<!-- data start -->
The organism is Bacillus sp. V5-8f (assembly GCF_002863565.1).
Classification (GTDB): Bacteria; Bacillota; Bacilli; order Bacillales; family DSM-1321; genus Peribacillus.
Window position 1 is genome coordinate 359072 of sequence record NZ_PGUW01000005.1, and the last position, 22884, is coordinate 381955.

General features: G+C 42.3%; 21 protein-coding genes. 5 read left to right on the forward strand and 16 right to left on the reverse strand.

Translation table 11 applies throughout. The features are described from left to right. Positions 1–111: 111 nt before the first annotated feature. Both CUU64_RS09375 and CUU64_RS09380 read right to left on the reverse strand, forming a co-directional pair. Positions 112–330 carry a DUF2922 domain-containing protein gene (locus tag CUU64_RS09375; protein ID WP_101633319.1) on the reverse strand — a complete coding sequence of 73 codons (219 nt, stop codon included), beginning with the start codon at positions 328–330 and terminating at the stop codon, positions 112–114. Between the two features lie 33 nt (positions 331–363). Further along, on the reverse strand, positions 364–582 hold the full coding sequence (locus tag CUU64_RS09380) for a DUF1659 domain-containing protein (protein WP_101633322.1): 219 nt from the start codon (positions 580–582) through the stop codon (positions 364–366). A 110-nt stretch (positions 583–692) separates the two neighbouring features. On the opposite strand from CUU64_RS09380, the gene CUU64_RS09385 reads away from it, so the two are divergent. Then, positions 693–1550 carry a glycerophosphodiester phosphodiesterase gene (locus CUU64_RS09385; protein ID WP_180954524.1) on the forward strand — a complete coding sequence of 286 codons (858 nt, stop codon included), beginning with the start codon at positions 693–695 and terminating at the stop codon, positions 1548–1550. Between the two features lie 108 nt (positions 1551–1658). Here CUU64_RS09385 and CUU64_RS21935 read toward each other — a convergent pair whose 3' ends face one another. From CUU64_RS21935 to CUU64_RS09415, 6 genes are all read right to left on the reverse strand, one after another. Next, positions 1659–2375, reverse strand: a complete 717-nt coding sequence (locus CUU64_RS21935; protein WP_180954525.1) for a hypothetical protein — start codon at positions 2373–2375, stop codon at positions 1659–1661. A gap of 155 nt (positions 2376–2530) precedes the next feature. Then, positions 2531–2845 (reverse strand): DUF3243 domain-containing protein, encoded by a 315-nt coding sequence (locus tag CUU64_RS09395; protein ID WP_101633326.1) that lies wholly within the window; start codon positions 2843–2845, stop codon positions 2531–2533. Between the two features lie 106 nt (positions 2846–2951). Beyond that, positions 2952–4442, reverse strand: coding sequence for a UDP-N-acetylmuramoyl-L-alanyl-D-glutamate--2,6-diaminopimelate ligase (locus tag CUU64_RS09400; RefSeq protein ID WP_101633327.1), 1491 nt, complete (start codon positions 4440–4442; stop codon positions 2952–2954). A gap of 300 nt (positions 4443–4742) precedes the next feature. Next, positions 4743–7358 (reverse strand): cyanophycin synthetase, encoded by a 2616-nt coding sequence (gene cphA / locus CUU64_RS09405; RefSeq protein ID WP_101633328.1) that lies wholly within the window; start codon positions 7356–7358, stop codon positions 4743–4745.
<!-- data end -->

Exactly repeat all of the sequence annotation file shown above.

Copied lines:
The organism is Bacillus sp. V5-8f (assembly GCF_002863565.1).
Classification (GTDB): Bacteria; Bacillota; Bacilli; order Bacillales; family DSM-1321; genus Peribacillus.
Window position 1 is genome coordinate 359072 of sequence record NZ_PGUW01000005.1, and the last position, 22884, is coordinate 381955.

General features: G+C 42.3%; 21 protein-coding genes. 5 read left to right on the forward strand and 16 right to left on the reverse strand.

Translation table 11 applies throughout. The features are described from left to right. Positions 1–111: 111 nt before the first annotated feature. Both CUU64_RS09375 and CUU64_RS09380 read right to left on the reverse strand, forming a co-directional pair. Positions 112–330 carry a DUF2922 domain-containing protein gene (locus tag CUU64_RS09375; protein ID WP_101633319.1) on the reverse strand — a complete coding sequence of 73 codons (219 nt, stop codon included), beginning with the start codon at positions 328–330 and terminating at the stop codon, positions 112–114. Between the two features lie 33 nt (positions 331–363). Further along, on the reverse strand, positions 364–582 hold the full coding sequence (locus tag CUU64_RS09380) for a DUF1659 domain-containing protein (protein WP_101633322.1): 219 nt from the start codon (positions 580–582) through the stop codon (positions 364–366). A 110-nt stretch (positions 583–692) separates the two neighbouring features. On the opposite strand from CUU64_RS09380, the gene CUU64_RS09385 reads away from it, so the two are divergent. Then, positions 693–1550 carry a glycerophosphodiester phosphodiesterase gene (locus CUU64_RS09385; protein ID WP_180954524.1) on the forward strand — a complete coding sequence of 286 codons (858 nt, stop codon included), beginning with the start codon at positions 693–695 and terminating at the stop codon, positions 1548–1550. Between the two features lie 108 nt (positions 1551–1658). Here CUU64_RS09385 and CUU64_RS21935 read toward each other — a convergent pair whose 3' ends face one another. From CUU64_RS21935 to CUU64_RS09415, 6 genes are all read right to left on the reverse strand, one after another. Next, positions 1659–2375, reverse strand: a complete 717-nt coding sequence (locus CUU64_RS21935; protein WP_180954525.1) for a hypothetical protein — start codon at positions 2373–2375, stop codon at positions 1659–1661. A gap of 155 nt (positions 2376–2530) precedes the next feature. Then, positions 2531–2845 (reverse strand): DUF3243 domain-containing protein, encoded by a 315-nt coding sequence (locus tag CUU64_RS09395; protein ID WP_101633326.1) that lies wholly within the window; start codon positions 2843–2845, stop codon positions 2531–2533. Between the two features lie 106 nt (positions 2846–2951). Beyond that, positions 2952–4442, reverse strand: coding sequence for a UDP-N-acetylmuramoyl-L-alanyl-D-glutamate--2,6-diaminopimelate ligase (locus tag CUU64_RS09400; RefSeq protein ID WP_101633327.1), 1491 nt, complete (start codon positions 4440–4442; stop codon positions 2952–2954). A gap of 300 nt (positions 4443–4742) precedes the next feature. Next, positions 4743–7358 (reverse strand): cyanophycin synthetase, encoded by a 2616-nt coding sequence (gene cphA / locus CUU64_RS09405; RefSeq protein ID WP_101633328.1) that lies wholly within the window; start codon positions 7356–7358, stop codon positions 4743–4745.